Employees should check their organisation’s policy to ensure they follow the procedures in place for discussing their request with their line manager or head teacher.

If the school or trust does not have a flexible working policy, employees should speak to their manager about what flexible working arrangements are available to them.

(Source: DFE website)

What are the definitions of flexible working?

The DFE defines a variety of flexible approaches as stated below:

Staggered hours
The employee has different start, finish and break times.

Compressed hours
Working full-time hours but over fewer days.

Annualised hours
Working hours spread across the year, which may include some school closure days, or where hours vary across the year to suit the school and employee.

Working less than full-time hours. Not all teachers who work part time choose to do so. This may be linked to subject and timetabling requirements, particularly if they teach subjects for which there is low demand. Employees can work full time but still have flexible work arrangements in place.

Job share
Two or more people doing one job and splitting the hours.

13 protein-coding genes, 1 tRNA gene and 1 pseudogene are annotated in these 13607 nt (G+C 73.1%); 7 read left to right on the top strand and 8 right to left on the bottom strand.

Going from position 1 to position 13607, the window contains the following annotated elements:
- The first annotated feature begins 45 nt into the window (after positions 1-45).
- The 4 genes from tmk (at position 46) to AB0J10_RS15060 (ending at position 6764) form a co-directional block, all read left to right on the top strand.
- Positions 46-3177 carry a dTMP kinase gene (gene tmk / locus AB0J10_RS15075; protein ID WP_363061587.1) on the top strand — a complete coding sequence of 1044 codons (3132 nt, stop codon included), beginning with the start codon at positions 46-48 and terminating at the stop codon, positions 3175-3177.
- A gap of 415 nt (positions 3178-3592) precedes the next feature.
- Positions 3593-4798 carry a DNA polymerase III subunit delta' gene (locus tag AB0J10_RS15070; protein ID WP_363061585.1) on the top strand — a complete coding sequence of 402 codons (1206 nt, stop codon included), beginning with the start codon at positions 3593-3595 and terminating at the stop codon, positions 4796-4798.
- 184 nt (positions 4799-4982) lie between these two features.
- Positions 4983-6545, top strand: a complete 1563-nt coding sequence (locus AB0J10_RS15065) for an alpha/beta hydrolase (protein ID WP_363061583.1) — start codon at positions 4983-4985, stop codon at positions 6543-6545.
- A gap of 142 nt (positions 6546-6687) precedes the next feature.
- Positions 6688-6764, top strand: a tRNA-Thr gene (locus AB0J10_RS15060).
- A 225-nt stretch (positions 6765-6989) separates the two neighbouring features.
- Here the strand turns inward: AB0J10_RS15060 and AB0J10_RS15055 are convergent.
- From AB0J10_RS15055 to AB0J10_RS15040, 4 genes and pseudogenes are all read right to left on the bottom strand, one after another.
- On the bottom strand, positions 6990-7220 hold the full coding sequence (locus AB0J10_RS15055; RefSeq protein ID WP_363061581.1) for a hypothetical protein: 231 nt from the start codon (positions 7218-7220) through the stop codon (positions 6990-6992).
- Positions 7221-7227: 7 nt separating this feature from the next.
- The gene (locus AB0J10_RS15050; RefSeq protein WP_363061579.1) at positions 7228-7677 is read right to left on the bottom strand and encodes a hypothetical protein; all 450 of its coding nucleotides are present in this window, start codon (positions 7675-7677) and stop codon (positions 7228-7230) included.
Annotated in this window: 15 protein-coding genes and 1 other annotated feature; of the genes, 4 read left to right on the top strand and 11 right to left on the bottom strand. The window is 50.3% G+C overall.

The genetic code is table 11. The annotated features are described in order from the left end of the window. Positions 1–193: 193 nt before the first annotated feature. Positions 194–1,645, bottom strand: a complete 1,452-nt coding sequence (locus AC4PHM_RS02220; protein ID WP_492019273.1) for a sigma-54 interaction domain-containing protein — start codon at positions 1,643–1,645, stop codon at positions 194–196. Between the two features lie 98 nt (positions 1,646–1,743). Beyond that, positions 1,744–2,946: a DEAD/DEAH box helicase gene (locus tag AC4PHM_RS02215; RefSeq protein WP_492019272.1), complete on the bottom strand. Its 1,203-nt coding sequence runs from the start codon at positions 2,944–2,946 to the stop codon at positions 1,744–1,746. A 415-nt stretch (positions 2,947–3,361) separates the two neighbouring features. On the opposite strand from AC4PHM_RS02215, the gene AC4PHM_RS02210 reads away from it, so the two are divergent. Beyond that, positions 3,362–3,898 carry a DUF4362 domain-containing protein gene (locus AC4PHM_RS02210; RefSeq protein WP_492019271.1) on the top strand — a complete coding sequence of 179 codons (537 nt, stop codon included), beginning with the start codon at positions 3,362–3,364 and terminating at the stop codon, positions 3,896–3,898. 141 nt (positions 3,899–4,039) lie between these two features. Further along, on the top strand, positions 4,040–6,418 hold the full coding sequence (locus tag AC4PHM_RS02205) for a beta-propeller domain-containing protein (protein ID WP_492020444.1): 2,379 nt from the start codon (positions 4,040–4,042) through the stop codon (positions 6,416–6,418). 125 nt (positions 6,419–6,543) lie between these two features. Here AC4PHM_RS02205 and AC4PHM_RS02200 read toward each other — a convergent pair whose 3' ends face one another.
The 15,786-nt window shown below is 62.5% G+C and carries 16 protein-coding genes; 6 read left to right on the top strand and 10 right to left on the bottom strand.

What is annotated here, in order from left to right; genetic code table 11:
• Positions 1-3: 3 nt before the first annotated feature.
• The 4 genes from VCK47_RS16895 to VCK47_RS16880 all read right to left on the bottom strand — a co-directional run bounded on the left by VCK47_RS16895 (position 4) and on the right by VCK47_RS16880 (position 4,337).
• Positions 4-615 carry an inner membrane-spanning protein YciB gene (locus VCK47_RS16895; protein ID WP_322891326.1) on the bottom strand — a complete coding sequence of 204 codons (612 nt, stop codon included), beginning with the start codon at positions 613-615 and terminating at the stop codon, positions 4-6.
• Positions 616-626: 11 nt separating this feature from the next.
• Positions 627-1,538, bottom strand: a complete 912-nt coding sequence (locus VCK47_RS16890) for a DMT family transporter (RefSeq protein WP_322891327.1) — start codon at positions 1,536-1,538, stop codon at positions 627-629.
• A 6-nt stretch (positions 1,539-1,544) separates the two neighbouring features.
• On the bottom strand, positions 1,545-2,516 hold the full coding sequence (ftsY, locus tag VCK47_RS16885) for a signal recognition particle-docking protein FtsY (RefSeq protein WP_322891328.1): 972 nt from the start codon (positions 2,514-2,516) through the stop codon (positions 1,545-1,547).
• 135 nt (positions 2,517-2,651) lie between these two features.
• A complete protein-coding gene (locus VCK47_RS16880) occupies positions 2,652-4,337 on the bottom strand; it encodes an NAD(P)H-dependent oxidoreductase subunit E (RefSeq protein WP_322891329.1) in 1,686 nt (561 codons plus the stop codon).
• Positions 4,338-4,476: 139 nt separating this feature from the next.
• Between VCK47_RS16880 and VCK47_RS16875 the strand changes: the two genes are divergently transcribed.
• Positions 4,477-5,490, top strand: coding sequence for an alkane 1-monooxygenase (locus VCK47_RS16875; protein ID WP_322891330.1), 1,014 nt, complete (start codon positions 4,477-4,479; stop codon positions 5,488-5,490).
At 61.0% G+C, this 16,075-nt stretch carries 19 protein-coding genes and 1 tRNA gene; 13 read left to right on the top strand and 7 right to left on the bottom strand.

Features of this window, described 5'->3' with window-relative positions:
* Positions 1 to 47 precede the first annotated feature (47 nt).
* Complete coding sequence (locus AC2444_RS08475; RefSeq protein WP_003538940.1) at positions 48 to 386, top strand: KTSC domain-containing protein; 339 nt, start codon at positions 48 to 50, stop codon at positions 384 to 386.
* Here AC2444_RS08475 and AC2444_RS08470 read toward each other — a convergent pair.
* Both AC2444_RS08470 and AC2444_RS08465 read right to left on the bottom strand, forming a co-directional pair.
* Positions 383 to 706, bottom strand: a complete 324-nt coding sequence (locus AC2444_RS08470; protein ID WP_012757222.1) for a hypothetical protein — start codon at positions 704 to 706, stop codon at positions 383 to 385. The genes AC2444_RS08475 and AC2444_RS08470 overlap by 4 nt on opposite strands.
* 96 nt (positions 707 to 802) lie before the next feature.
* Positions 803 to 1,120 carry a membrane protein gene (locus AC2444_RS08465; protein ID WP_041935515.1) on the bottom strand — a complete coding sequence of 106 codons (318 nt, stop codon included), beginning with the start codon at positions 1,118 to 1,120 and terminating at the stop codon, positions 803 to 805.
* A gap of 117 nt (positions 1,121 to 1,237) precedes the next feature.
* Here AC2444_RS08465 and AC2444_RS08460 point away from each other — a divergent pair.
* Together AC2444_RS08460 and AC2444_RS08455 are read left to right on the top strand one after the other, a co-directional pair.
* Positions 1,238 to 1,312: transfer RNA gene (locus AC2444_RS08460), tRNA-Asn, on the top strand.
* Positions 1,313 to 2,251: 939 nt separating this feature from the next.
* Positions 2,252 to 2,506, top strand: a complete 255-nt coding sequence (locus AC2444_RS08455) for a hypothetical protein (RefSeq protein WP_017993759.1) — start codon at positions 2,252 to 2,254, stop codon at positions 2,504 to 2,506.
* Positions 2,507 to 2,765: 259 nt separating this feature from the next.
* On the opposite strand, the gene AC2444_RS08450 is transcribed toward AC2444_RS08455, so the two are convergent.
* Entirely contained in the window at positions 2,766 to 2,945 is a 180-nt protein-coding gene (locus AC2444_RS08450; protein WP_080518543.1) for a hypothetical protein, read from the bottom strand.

Phased retirement
Gradually reducing working hours and/or responsibilities to transition from full-time work to full-time retirement.

Full-time flex
Working or taking PPA at home, accessing CPD remotely, ad hoc or occasional informal requests.

What types of flexible working exist?

You are probably most familiar with part-time working or job-sharing which are both types of formal flex reflected in your contract. But there are many other options that could support you to find more work-life balance, improve your well-being both professionally and personally. 

A helpful way to think about flexible working is formal and informal flex.

Formal Flex

  • Part-time working and job share
  • Regular, fixed home/remote working
  • Flexi time
  • Regular staggered hours
  • Phased retirement
  • Annualised hours
  • arrange
  • Personal
  • Compressed hours
  • Term time working

Informal Flex

  • Occasional home/remote
  • working
  • Occasional staggered hours
  • Occasional time-off in-lieu arrangements
  • Personal/family time

Formal flex requires a contractual change. Informal flex is more ad hoc and doesn’t need any changes to your contract. It can also be combined with more formal arrangements.

Why might staff ask for flexible working?

Life’s demands and commitments change throughout our careers and at times we need flex in our working practices.

There are many reasons staff may request flexible working and some schools adopt a reason neutral approach recognising that all reasons are valid.

What are the benefits of flexible working?

Flexible working benefits both teachers and schools. The main benefits are:

  • Schools retain talented and experienced staff
  • Schools recruit and attract applicants from a wider talent pool
  • Schools reduce recruitment and training costs
  • Teachers get a better work-life balance 
  • Promotion of greater wellbeing 

Additional benefits include: inclusion, diversity, efficiency, succession planning, mentoring, innovation, cross-pollination of skills and expertise.